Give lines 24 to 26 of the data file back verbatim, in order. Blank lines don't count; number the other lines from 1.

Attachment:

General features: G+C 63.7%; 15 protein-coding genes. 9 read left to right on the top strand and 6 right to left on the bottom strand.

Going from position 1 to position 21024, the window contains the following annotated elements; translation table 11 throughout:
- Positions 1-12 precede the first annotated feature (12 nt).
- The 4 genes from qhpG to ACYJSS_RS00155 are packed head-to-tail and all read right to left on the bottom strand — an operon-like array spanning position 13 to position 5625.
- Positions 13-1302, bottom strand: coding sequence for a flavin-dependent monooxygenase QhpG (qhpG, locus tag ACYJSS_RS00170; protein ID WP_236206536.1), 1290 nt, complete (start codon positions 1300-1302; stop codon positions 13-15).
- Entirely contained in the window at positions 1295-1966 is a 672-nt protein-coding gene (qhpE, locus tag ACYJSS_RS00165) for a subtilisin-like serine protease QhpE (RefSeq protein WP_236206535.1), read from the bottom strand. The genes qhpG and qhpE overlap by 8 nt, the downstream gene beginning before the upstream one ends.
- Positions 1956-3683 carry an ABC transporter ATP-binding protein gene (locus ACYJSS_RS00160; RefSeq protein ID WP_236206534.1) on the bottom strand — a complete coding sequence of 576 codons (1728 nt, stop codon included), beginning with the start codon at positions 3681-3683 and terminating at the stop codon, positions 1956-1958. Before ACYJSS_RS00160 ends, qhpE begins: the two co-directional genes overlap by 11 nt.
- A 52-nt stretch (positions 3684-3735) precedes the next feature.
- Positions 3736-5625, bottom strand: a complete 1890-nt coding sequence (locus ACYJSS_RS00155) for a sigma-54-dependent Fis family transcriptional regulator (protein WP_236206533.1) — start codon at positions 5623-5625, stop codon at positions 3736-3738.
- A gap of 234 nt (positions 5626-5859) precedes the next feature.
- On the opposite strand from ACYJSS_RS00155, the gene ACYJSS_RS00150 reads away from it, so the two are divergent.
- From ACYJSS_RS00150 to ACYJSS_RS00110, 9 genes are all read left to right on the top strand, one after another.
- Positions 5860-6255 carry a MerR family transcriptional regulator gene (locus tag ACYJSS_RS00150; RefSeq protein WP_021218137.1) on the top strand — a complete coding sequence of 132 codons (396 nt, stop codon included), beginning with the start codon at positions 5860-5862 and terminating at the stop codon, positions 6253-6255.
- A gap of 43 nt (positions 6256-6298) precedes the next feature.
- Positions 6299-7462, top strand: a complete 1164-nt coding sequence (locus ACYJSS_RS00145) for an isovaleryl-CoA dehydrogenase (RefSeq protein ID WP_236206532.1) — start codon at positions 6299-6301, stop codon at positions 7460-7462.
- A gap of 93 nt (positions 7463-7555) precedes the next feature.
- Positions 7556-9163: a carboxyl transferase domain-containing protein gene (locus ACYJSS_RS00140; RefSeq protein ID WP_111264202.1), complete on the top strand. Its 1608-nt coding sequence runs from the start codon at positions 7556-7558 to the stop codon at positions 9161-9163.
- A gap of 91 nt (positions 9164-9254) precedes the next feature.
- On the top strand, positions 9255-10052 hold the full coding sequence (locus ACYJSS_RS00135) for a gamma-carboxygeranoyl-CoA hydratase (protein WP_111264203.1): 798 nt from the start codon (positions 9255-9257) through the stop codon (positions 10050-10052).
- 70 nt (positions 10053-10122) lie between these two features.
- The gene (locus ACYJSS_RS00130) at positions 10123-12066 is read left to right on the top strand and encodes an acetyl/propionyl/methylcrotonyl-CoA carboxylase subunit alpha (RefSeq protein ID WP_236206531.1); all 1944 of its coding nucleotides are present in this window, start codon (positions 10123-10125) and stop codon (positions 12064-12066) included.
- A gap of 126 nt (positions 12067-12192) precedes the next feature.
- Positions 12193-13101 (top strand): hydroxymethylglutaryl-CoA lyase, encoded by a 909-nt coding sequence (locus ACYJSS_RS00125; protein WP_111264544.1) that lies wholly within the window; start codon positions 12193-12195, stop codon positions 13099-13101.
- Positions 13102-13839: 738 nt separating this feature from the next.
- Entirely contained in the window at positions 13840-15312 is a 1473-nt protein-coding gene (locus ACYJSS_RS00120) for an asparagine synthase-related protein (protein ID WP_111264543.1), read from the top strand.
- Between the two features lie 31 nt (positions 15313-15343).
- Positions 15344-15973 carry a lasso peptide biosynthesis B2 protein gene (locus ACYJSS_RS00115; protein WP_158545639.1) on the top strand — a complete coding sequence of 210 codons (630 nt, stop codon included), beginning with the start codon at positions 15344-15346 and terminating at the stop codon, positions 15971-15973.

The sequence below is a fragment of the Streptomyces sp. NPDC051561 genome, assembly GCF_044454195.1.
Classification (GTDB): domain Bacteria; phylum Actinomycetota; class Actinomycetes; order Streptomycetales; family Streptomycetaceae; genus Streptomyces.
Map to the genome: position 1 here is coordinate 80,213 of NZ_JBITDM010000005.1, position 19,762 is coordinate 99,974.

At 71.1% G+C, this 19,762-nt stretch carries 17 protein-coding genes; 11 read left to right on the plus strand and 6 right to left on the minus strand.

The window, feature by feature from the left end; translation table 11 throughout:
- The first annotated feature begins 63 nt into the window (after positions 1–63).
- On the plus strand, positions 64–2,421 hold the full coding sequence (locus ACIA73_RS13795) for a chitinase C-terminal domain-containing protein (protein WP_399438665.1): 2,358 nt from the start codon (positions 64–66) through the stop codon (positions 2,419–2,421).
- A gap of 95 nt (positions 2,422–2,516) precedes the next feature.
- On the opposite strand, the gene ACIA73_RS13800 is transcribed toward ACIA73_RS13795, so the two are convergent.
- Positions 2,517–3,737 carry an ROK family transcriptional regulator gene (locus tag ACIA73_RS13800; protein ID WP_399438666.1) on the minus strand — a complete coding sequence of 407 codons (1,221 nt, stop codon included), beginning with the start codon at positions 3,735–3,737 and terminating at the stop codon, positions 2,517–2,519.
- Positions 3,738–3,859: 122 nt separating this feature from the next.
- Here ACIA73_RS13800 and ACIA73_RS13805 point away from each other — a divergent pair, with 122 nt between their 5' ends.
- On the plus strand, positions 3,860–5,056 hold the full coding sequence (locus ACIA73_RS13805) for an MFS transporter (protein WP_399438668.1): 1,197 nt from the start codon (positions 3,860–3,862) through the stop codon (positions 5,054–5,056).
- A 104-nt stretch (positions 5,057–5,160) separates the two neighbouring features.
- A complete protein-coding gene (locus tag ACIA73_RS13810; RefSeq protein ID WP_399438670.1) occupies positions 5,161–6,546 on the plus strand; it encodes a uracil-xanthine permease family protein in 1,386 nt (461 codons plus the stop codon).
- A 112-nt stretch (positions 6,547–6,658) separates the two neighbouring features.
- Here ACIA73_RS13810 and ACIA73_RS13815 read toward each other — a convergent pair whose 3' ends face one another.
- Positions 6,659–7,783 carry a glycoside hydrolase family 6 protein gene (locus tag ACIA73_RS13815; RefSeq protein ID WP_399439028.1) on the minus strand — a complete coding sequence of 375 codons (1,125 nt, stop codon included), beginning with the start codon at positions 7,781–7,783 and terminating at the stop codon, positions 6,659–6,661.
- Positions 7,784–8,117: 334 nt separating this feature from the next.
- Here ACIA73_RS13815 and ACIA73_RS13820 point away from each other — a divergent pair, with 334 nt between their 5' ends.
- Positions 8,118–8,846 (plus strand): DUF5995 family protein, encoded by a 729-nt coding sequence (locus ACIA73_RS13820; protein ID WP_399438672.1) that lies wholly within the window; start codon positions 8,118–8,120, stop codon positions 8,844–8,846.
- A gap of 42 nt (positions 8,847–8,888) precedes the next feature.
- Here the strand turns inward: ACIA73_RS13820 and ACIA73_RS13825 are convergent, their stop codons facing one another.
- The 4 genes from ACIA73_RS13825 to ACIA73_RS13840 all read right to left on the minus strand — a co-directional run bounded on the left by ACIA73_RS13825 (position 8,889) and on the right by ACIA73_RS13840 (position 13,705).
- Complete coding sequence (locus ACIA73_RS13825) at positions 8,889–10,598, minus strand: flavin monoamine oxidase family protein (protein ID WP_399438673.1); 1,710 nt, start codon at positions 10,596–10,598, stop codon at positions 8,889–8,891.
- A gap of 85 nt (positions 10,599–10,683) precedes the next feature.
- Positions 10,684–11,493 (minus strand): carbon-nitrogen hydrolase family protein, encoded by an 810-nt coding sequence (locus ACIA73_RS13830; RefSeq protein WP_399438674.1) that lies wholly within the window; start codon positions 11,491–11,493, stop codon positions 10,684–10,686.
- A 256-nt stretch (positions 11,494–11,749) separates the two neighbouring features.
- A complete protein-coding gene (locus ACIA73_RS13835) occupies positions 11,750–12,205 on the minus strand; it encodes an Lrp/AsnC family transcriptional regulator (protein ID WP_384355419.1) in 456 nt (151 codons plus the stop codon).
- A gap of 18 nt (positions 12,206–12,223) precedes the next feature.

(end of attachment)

- Positions 13102-13839: 738 nt separating this feature from the next.
- Entirely contained in the window at positions 13840-15312 is a 1473-nt protein-coding gene (locus ACYJSS_RS00120) for an asparagine synthase-related protein (protein ID WP_111264543.1), read from the top strand.
- Between the two features lie 31 nt (positions 15313-15343).